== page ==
"In conclusion, we deem it our duty to say to you that during the whole of this negotiation the representatives of the Chinese Government have met us in the fairest and most friendly spirit. They have been, in their personal intercourse, most courteous, and have given to all our communications, verbal as well as written, the promptest and most respectful consideration. After a free and able exposition of their own view, we are satisfied that in yielding to the request of the United States they have been actuated by a sincere friendship and an honorable confidence that the large powers recognized by them as belonging to the United States, and bearing directly upon the interests of their own people, will be exercised by our government with a wise discretion, in a spirit of reciprocal and sincere friendship, and with entire justice."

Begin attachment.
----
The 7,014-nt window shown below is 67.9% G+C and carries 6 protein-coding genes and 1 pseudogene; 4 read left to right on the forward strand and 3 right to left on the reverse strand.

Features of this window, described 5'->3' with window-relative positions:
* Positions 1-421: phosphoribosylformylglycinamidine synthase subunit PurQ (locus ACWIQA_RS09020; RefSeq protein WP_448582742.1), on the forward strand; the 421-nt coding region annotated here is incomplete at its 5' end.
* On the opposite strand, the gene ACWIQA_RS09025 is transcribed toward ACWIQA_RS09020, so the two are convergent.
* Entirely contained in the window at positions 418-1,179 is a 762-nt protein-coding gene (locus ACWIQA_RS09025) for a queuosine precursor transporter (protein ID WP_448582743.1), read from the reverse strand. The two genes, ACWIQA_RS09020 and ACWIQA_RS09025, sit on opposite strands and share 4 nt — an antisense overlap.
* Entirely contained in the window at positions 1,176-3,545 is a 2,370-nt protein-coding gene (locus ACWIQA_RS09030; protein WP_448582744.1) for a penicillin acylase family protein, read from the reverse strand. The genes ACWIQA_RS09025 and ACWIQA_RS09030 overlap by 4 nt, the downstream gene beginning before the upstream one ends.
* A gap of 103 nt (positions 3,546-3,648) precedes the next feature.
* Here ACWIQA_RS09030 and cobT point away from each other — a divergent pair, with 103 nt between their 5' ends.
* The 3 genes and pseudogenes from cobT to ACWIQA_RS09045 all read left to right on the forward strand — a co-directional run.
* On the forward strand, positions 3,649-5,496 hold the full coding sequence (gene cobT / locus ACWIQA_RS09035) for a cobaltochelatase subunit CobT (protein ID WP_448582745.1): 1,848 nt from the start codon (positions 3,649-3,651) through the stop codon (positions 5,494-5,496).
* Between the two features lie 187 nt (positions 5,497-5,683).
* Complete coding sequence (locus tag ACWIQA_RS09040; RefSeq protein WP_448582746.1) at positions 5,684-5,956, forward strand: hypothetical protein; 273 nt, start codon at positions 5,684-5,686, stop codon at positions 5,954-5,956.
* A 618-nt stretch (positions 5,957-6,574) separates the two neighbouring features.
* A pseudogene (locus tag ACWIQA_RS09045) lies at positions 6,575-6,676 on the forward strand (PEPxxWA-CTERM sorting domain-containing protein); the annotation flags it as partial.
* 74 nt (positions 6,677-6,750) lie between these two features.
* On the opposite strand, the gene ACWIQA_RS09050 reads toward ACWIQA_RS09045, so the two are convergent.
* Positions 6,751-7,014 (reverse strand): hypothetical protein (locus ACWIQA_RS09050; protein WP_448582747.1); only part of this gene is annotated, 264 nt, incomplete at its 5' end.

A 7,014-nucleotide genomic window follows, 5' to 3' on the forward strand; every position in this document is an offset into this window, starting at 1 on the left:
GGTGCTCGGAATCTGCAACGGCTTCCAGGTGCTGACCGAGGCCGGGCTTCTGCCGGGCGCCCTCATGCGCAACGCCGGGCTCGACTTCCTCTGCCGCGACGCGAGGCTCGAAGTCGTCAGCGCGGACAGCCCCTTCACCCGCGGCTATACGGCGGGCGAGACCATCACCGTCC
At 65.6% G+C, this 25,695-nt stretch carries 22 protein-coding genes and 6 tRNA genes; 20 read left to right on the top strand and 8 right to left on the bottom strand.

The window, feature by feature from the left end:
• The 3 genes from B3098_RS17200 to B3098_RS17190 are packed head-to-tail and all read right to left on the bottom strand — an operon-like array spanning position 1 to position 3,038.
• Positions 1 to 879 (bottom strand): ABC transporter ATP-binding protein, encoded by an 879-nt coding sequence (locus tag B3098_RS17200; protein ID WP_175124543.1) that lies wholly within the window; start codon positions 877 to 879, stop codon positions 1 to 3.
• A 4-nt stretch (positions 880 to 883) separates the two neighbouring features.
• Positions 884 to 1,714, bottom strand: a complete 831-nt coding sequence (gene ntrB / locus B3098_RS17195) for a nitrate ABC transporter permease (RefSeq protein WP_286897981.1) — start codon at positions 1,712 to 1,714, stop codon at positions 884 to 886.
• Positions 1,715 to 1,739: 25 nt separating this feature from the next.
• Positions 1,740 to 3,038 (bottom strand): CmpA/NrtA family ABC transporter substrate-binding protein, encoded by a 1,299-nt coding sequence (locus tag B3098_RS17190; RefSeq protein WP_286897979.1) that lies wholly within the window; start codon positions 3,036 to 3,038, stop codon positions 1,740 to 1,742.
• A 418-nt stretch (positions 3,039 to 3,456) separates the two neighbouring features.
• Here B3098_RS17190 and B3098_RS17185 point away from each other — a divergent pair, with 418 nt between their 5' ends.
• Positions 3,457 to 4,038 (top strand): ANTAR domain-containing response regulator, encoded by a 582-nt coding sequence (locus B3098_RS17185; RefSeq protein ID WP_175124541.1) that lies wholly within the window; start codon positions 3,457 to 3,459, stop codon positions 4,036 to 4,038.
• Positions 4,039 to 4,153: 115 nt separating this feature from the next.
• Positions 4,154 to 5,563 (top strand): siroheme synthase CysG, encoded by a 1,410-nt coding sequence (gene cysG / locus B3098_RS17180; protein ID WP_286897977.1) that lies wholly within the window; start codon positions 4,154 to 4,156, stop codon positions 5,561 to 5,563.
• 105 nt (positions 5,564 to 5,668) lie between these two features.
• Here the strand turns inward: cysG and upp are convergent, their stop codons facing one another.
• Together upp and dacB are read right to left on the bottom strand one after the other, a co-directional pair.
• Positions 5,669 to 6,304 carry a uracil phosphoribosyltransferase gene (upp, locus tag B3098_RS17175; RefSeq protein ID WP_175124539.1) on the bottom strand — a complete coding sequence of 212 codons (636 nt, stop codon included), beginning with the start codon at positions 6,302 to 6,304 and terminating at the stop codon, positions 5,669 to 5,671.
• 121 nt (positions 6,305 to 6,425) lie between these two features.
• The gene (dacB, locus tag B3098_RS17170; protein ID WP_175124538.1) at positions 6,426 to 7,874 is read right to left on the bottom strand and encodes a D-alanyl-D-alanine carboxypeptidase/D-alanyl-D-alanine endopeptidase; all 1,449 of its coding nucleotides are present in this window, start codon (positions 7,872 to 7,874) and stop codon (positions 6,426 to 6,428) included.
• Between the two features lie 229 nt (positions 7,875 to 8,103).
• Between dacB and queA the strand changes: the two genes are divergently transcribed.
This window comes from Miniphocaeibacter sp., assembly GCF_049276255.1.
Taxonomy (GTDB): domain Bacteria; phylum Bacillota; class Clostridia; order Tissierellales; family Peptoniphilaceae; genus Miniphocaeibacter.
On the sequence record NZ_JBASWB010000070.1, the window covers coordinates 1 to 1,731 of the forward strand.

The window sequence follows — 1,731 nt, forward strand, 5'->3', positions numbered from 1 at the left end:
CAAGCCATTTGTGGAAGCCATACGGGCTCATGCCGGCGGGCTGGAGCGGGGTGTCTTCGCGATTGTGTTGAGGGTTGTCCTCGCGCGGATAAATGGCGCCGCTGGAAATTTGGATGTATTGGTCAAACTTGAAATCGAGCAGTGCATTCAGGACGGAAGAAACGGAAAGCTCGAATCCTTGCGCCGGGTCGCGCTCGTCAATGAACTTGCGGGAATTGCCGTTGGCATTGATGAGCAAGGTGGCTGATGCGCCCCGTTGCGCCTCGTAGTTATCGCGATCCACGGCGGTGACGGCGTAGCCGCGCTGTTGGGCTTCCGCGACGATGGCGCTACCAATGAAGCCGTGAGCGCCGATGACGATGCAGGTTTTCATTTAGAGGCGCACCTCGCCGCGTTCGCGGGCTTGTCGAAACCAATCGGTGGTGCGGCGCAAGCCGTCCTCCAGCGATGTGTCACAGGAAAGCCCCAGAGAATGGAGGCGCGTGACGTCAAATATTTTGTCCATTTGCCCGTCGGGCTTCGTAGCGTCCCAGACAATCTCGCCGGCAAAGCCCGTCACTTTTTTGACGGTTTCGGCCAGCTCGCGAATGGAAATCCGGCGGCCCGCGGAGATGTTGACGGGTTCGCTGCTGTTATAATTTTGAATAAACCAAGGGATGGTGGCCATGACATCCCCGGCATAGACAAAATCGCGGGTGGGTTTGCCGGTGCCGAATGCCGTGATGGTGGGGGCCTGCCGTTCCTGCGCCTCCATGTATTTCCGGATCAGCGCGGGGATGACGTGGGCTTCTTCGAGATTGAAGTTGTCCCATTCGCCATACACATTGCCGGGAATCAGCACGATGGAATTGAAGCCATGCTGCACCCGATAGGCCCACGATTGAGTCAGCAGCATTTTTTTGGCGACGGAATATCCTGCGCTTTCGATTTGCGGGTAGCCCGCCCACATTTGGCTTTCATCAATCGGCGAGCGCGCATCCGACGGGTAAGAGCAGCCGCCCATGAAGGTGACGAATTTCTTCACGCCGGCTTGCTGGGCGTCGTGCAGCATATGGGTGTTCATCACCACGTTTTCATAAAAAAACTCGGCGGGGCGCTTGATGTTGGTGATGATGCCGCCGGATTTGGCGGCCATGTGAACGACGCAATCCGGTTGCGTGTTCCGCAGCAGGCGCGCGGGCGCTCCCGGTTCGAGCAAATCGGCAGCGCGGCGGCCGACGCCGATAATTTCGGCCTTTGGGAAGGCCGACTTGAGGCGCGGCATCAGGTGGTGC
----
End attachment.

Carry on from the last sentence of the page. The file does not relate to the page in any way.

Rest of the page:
But even this treaty, which had been obtained from China so reluctantly, yet with the generous exhibition of friendship on her part just described, did not prove satisfactory to the increasing demands of the labor unions. Before ten years were passed, under the spur and excitement of the presidential campaign of 1888, and upon the hesitation of the Chinese government to make a further treaty modification, the Scott Act was passed by Congress, which was a deliberate violation of the treaty of 1880, and was so declared by the Supreme Court; but under our peculiar system it became the law of the land. Our government had thus flagrantly disregarded its solemn treaty obligations. Senator Sherman, then chairman of the Committee on Foreign Relations, stated in the Senate that we had furnished China a just cause for war. But, at the request of the Secretary of State, that government consented to negotiate a new treaty of immigration, in 1894, which took the place of the treaty of 1880, and by means of which the Scott Act was modified so as to allow the Chinese laborers lawfully in the United States to visit China and return under certain restrictions. The treaty was limited by its terms to ten years.